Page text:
Bleeding during the first trimester of pregnancy is common. Although usually of no permanent consequence, it can be a sign of complication, such as a threatened abortion or a failed intrauterine pregnancy, or other serious pathology, such as ectopic pregnancy or gestational trophoblastic disease. Familiarity with the imaging patterns of these entities is important, as misdiagnosis can lead to harm to the mother, fetus, or both. This review will focus on the most common causes of bleeding in the first trimester, their imaging appearances, and diagnostic algorithms.
Radiology plays an essential role in identifying and diagnosing early pregnancy complications, with ultrasound (US) being the primary imaging modality. Nearly all instances of first trimester bleeding can be adequately evaluated with a combination of clinical evaluation, serum β-hCG assay and US, preferably via endovaginal technique. Magnetic resonance imaging has a limited role, particularly if the US is technically inadequate, or in the setting of an indeterminate adnexal mass. There is essentially no role for CT in evaluating first trimester bleeding. These recommendations and further discussion are outlined in the most recent revision of the ACR Appropriateness Criteria for First Trimester Bleeding (Table 1).1
Ultrasound images can be obtained via transabdominal or endovaginal approaches; usually both are utilized in tandem. Transabdominal scanning is usually obtained first, with a lower-frequency curved or vector transducer, typically 4-6 MHz. This provides a large field of view, optimal to demonstrate large or widespread processes such as large adnexal masses or hemoperitoneum. Endovaginal US is usually required for a more detailed evaluation of the uterus and ovaries. Endovaginal probes utilize a higher frequency, typically 8-10 MHz, yielding increased resolution at the expense of less tissue penetration. Because accurate measurements of early gestational processes are crucial, endovaginal imaging should be utilized whenever possible. For this review, all size references are based on endovaginal measurements unless otherwise specified.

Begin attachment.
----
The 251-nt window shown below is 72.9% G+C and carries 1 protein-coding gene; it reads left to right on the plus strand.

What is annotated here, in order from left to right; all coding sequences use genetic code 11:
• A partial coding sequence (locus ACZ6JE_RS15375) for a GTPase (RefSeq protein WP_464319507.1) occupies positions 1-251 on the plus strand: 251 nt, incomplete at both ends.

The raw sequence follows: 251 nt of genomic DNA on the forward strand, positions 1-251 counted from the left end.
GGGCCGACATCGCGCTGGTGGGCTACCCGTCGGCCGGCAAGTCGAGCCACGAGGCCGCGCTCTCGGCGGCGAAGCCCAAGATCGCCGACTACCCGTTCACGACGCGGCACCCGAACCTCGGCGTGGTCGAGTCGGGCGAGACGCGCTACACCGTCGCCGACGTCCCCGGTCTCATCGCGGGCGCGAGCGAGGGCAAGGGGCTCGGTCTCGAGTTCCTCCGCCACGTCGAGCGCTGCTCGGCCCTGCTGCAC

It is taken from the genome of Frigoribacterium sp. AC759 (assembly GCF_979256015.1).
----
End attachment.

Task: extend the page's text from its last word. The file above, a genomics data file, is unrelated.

Although the first trimester begins at the first day of the last menstrual period, fertilization occurs approximately two weeks later, marking the beginning of the conceptus period of the first trimester (3-5 weeks menstrual age). Implantation of the blastocyst into the endometrium occurs during the fourth menstrual week, at which point the endometrium is referred to as the decidua.2 During this time the very early chorionic sac may be visible as a small fluid-filled sac with an echogenic rim located eccentrically within the endometrium, known as the “intradecidual sign” (Figure 1).3 This can be seen as early as 4.5 weeks, and is nearly 100% specific for an intrauterine pregnancy (IUP), although it is only 60-68% sensitive.4 This precedes the “double decidual sign,” which consists of two concentric echogenic rings: the decidua capsularis surrounding the gestational sac, and the decidua parietalis representing the opposite wall of the endometrium, often separated by a thin collection of fluid within the endometrial cavity (Figure 2).5 As with the intradecidual sign, the double decidual sign is highly specific but insensitive; furthermore, a yolk sac may be visible before this sign is apparent, making it less useful in confirming an early IUP. Importantly, one should differentiate these two early signs of an IUP from a fluid collection within the endometrial canal, the “pseudo-gestational sac” (Figure 3).
The yolk sac is the first structure able to be visualized within the early gestational sac (chorionic sac), usually by the time the mean gestational sac diameter (MSD) is 8-10 mm (Figure 4).6 A normal yolk sac is always less than 6 mm in diameter; a yolk sac greater than 6 mm is nearly 100% specific for an abnormal pregnancy.7 Shortly following appearance of the yolk sac, the embryo is usually apparent at approximately 6 weeks, when the MSD is greater than 16 mm, as a small echogenic structure along one side of the yolk sac. Cardiac activity can usually be identified by the time the embryo is visible.
Formation of the amniotic sac coincides with formation of the yolk sac, but is usually not visible at this early stage secondary to its very thin membrane. By 7 weeks’ gestational age, the amniotic sac becomes visible as it fills with fluid and separates from the embryo (Figure 5). By the time the amniotic sac is visible, the embryo can be readily identified; the absence of an embryo, or “empty amnion sign,” is highly specific for a failed pregnancy (Figure 6).8 As the amniotic sac enlarges, it gradually obliterates the chorionic sac, with complete fusion by 12 weeks gestational age.9
In the absence of visualization of any of the above in the setting of a positive urine or serum β-hCG, the pregnancy should be considered a pregnancy of unknown location, or PUL.
Familiarity with the specific US criteria for diagnosing a failed or anembryonic pregnancy (“blighted ovum”) (Figure 6) is essential. The traditionally taught size discriminatory thresholds for declaring an abnormal pregnancy have been called into question,10 and the Society of Radiologists in Ultrasound has subsequently adopted revised criteria; the results of their consensus conference statement have recently been published.11 In brief, a major reason for the updated criteria was to increase the specificity of the imaging diagnosis of a failed IUP to prevent the unwanted termination of very early but potentially viable pregnancies.